Blofsen v. CUTAIAR

Annotate this Case

460 Pa. 411 (1975)

333 A.2d 841

Michael BLOFSEN, Appellee, v. Richard W. CUTAIAR et al., Appellants.

Supreme Court of Pennsylvania.

Argued January 20, 1975.

Decided March 18, 1975.

*412 *413 William M. Barnes, Schnader, Harrison, Segal & Lewis, Paul C. Madden, James D. Crawford, James J. Leyden, Philadelphia, for appellants; Edward Davis, Philadelphia, of counsel.

William J. Toy, Philadelphia, for appellee.

Before JONES, C.J., and EAGEN, O'BRIEN, ROBERTS, POMEROY, NIX and MANDERINO, JJ.

OPINION OF THE COURT

EAGEN, Justice.

This is an appeal from a final decree in equity granting the appellee, Michael Blofsen, pension benefits from the Teamsters Pension Trust Fund of Philadelphia and Vicinity [Pension Fund].[1]

On September 17, 1965, Blofsen, age 63 and a member of the Teamsters Union since 1938, submitted an application for normal retirement pension benefits. In this application, Blofsen indicated he worked for the American Ice Company [American] from 1923 to 1955, and for the Terminal Ice Company [Terminal] from 1955 to the date of the application. The Pension Fund Trustees [Trustees][2] rejected the application stating Blofsen was *414 ineligible for benefits because his employment with Terminal was not as an employee, but as an employer. Blofsen then instituted this action in equity seeking all benefits due him from the Pension Fund, and an evidentiary hearing followed. The chancellor, while holding that Blofsen failed to meet the eligibility requirements established by the Trustees, nevertheless entered a decree nisi granting the requested relief. The chancellor ruled the Trustees, having accepted contributions to the Pension Fund made on behalf of Blofsen, were estopped from invoking the eligibility requirements. Exceptions thereto were later dismissed by a court en banc, and the decree nisi was made a final decree. This appeal was then filed.

The trial testimony[3] established that Blofsen entered the ice delivery industry in 1928 as a truck driver for American. However, by June 26, 1953, Blofsen had clearly lost the status of employee. On that date a certificate was filed with the Prothonotary of Philadelphia County stating that Blofsen and James McCaughan were engaged in the business of hauling and delivering ice under the name of "Terminal Ice Company".[4] From that date until June 20, 1963, when a certificate of incorporation was granted to "Terminal Ice Company, Inc.", it is clear from the testimony that Blofsen's status was that of an employer. Blofsen testified he purchased several trucks from American for use in the business. He admitted having several employees on the payroll. Blofsen signed collective bargaining agreements with the union, representing himself as the "employer". And Blofsen's *415 earnings were commensurate with employer status. For example, in 1954, the year after Terminal was formed, he earned nearly twice the wages paid the highest paid laborer in the industry, covered by union contract.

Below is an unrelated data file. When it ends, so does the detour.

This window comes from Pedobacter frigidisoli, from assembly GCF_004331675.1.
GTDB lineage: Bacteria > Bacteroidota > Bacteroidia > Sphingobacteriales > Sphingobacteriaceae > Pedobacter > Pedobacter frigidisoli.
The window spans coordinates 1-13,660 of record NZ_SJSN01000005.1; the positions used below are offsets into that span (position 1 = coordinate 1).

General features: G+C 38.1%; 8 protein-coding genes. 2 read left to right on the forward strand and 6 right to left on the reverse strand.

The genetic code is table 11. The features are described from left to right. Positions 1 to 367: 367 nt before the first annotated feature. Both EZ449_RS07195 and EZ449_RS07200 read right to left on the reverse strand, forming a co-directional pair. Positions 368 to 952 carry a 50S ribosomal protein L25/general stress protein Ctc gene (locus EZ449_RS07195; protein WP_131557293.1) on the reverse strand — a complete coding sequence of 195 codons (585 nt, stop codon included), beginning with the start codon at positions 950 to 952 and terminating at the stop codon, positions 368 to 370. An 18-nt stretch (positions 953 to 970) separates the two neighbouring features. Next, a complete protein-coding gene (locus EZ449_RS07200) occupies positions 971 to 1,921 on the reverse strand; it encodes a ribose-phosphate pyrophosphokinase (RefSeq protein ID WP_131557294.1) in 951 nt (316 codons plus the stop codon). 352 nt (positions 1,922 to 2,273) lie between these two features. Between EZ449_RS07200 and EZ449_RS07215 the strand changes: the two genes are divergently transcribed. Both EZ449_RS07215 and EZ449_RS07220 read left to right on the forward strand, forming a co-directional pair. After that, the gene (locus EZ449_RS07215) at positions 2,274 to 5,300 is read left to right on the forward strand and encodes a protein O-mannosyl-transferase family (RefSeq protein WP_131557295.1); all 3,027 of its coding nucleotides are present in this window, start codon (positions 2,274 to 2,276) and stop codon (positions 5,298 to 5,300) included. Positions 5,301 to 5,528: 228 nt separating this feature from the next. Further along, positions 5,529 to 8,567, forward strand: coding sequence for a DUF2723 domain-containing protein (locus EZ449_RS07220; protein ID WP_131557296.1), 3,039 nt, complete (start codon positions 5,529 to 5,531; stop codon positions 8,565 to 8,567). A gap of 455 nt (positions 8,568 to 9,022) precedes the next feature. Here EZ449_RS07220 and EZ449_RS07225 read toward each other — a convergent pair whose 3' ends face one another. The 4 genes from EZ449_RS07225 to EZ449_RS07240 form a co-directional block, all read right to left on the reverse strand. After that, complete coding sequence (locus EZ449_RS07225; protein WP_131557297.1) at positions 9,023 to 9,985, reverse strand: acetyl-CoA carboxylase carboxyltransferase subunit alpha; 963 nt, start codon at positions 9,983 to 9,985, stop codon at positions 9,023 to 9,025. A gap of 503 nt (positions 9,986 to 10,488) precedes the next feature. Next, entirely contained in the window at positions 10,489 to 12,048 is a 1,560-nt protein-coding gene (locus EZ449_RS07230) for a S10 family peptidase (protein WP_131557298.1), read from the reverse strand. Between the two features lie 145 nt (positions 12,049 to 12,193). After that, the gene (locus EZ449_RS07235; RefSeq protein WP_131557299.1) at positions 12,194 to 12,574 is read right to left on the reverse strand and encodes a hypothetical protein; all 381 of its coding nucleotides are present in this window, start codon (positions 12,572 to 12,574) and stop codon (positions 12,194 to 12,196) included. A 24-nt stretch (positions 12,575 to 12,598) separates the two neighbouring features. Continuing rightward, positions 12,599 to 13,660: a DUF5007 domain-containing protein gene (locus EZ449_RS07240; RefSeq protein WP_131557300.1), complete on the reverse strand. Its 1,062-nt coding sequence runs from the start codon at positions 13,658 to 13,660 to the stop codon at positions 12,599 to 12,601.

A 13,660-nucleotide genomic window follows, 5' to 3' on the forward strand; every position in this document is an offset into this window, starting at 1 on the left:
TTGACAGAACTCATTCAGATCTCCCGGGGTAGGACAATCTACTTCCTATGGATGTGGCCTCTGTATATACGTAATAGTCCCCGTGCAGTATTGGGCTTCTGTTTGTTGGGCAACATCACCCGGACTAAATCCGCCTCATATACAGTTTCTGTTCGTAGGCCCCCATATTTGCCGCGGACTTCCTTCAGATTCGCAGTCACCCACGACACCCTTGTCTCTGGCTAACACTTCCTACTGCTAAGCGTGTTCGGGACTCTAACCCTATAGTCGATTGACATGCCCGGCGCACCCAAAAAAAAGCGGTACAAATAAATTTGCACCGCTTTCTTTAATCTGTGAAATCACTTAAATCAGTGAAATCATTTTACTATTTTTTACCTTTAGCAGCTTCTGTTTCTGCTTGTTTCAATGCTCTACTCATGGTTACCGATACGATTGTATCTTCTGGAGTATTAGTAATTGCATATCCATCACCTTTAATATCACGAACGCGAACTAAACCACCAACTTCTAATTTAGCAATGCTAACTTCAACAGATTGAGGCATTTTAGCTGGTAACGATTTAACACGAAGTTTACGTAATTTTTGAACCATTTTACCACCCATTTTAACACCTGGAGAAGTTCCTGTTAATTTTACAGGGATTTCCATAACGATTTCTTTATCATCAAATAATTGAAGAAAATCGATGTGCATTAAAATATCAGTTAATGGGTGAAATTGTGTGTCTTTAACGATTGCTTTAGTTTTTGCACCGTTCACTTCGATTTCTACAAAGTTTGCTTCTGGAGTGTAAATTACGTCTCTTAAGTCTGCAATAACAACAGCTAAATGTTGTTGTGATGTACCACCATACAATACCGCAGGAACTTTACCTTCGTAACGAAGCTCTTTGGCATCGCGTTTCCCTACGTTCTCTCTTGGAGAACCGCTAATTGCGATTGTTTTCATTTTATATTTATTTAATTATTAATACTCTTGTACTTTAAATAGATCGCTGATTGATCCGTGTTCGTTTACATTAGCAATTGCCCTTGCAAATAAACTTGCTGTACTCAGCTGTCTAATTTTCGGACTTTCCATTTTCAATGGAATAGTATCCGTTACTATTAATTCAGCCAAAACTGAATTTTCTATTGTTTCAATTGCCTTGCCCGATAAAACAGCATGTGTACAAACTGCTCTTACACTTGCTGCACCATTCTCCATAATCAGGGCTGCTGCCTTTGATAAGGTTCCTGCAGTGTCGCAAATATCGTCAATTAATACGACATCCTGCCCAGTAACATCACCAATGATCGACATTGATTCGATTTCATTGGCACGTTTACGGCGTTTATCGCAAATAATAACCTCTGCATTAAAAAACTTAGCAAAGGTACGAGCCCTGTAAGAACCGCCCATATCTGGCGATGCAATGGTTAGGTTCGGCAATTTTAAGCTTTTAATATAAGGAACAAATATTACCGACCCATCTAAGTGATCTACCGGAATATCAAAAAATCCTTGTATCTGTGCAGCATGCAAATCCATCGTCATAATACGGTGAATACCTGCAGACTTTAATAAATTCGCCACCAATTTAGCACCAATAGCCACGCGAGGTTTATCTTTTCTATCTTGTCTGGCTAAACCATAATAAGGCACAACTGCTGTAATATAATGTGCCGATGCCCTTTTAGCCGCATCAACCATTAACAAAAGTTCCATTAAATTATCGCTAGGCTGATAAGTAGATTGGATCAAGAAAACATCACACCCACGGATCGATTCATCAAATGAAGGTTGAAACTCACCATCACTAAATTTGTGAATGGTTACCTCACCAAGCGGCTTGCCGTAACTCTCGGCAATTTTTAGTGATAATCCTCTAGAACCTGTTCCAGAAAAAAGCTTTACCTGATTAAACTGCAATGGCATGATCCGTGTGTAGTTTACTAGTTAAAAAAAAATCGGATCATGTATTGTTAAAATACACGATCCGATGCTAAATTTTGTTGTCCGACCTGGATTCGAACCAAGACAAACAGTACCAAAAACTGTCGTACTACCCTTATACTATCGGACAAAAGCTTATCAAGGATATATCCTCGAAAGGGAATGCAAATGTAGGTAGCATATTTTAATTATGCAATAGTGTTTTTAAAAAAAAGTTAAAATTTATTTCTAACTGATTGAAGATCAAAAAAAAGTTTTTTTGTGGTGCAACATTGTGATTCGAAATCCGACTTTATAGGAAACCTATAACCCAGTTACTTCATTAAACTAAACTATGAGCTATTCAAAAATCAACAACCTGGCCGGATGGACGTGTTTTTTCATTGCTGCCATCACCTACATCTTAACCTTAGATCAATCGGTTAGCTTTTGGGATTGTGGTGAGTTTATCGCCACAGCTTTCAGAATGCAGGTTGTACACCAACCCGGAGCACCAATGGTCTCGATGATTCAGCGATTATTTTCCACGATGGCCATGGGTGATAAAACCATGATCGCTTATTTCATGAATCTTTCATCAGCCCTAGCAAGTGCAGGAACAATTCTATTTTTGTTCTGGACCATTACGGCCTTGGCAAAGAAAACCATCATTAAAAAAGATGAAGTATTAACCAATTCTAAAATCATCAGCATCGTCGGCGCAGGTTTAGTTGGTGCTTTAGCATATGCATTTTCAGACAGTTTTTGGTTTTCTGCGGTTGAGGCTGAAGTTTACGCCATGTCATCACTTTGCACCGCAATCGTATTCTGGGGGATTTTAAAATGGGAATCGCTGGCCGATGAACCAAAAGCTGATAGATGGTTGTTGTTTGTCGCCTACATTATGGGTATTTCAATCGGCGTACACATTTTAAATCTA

In order to be eligible for normal retirement pension benefits, certain preconditions must be met. One such requirement is the completion of "20 years of Continuous Service".[5] In computing "Continuous Service", provision is made for including employment engaged in both before and after an individual has become covered by the Pension Plan.[6] All employment engaged in prior to an individual becoming covered by the Pension Plan is added to all employment after an individual has become covered, provided the prior employment was pursuant to a collective bargaining agreement to which any union covered by the Pension Plan was a party. However, if a "Break in Service" occurs, the individual loses credit for all work performed prior to the break.

When Blofsen applied for a pension, "Break in Service" was defined as follows: